On this edition of ST, we speak with Rebecca Miller, the acclaimed screenwriter, author, and filmmaker, who'll appear tonight (Thursday the 17th) at 7pm at a free-to-the-public Book Smart Tulsa event at the Circle Cinema. At this gathering, she'll be reading from and signing copies of her latest novel, "Jacob's Folly," which is just out in paperback; she'll also deliver an introduction before a screening of her 2009 film, "The Private Lives of Pippa Lee" (which she adapted from her novel of the same title).

On this installment of ST, we are pleased to speak once again with the author, critic, former librarian, and die-hard book-lover Nancy Pearl, who's well-known for her frequent appearances on NPR's Morning Edition, her tireless championing of old or out-of-print titles, and her "Book Lust" series of books about books. Nancy used to live in Tulsa, and she's been the book reviewer for this program for 20+ years --- indeed, while she usually joins us by phone from her home in Seattle, this time around, Nancy is with us in the studio.

The "Collected Poems" of Ron Padgett

Apr 1, 2014

On this installment of ST, we are pleased to welcome Ron Padgett back to our show. This Tulsa-born, New York-based poet, translator, and editor published his "Collected Poems" last fall, and he'll be reading from that book at 7pm tonight (Tuesday the 1st) at the AHHA / Hardesty Arts Center in downtown Tulsa; this event is co-presented by Book Smart Tulsa, Louder Than A Bomb: Tulsa, and This Land Press, and it's free to the public.

We speak by phone today with Blake Bailey, who grew up in Oklahoma City, now teaches creative writing in Virginia, and is the author of three highly regarded literary biographies (of Richard Yates, John Cheever, and Charles Jackson).

Theatre Tulsa's New Stage initiative will soon offer its first-ever production with a widely hailed play from 2010 that has never before graced an Oklahoma stage: "Clybourne Park," by Bruce Norris, is a Pulitzer Prize- and Tony Award-winning comedy/drama that was written in response to Lorraine Hansberry's landmark play, "A Raisin in the Sun" (1959). "Clybourne Park" will be staged in the Liddy Doenges Theatre at the Tulsa Performing Arts Center from tomorrow night (Friday the 21st) through March 2nd.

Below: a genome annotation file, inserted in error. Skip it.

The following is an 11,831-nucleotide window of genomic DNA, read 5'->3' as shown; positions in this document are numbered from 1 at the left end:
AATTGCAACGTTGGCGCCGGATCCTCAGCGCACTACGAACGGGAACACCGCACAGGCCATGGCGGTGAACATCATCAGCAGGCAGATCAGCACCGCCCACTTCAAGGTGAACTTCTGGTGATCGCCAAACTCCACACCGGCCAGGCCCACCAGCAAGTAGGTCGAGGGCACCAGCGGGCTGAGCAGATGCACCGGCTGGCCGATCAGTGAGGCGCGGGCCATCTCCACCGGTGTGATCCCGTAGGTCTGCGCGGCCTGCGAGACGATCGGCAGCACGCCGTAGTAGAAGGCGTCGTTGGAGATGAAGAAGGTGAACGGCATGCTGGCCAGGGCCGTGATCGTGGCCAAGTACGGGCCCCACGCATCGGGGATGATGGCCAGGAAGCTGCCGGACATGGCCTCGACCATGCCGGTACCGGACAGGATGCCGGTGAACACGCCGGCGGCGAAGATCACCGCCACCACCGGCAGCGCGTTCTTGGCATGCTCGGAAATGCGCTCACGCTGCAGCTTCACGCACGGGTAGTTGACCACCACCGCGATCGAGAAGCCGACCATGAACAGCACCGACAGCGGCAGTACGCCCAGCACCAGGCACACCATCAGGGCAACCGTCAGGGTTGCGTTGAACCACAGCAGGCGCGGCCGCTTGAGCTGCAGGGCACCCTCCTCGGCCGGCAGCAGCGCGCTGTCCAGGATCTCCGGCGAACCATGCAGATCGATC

"A Streetcar Named Desire" --- which earned playwright Tennessee Williams the Pulitzer Prize for Drama in 1948, was the basis for the classic 1951 film with Marlon Brando and Vivien Leigh, and remains one of the fundamental if not defining works of the American stage --- is opening at 7:30pm tonight (Friday the 14th) here in Tulsa, in a new production at the Tulsa PAC's John H. Williams Theatre. This version of "Streetcar" is being produced by The Playhouse Tulsa; it's running through February 22nd.

(Please note: This interview first aired about a year ago.) We are happy to welcome the acclaimed author (and fifth-generation Oklahoman) Rilla Askew back to our show. Askew received a 2009 Arts and Letters Award from the American Academy of Arts and Letters, and she is a three-time recipient of the Oklahoma Book Award. Her latest novel, "Kind of Kin," is now being published in paperback; it first appeared in hardback in early 2013. Askew joins us to chat about this work.

(Note: This program first aired last year.) On our show today, we speak by phone with David Skinner, an editor and writer whose work has appeared in The Weekly Standard, The Wall Street Journal, The New Atlantis, Slate, The Washington Times, and other publications.

On this installment of ST, we speak by phone with Susan Nussbaum, an accomplished playwright, first-time novelist, and longtime disabilities-rights advocate. Nussbaum tells us about her widely acclaimed and award-winning debut novel, "Good Kings Bad Kings," which is just out in paperback, and which a critic for The Los Angeles Review of Books has called "a knockout.... Nussbaum possesses an astonishing ear for idiosyncratic voices, and a talent for creating characters who appear in full bloom within a few sentences.

On today's show, we speak with John Wooley, host of the popular "Swing on This" program here on Public Radio 89.5, which airs every Saturday night at 7pm. Wooley is also a prolific and longtime writer/critic/advocate/fanboy concerning many various facets of American pop culture: horror movies, Western Swing music, comic books, pulp fiction, Oklahoma music and filmmaking, etc.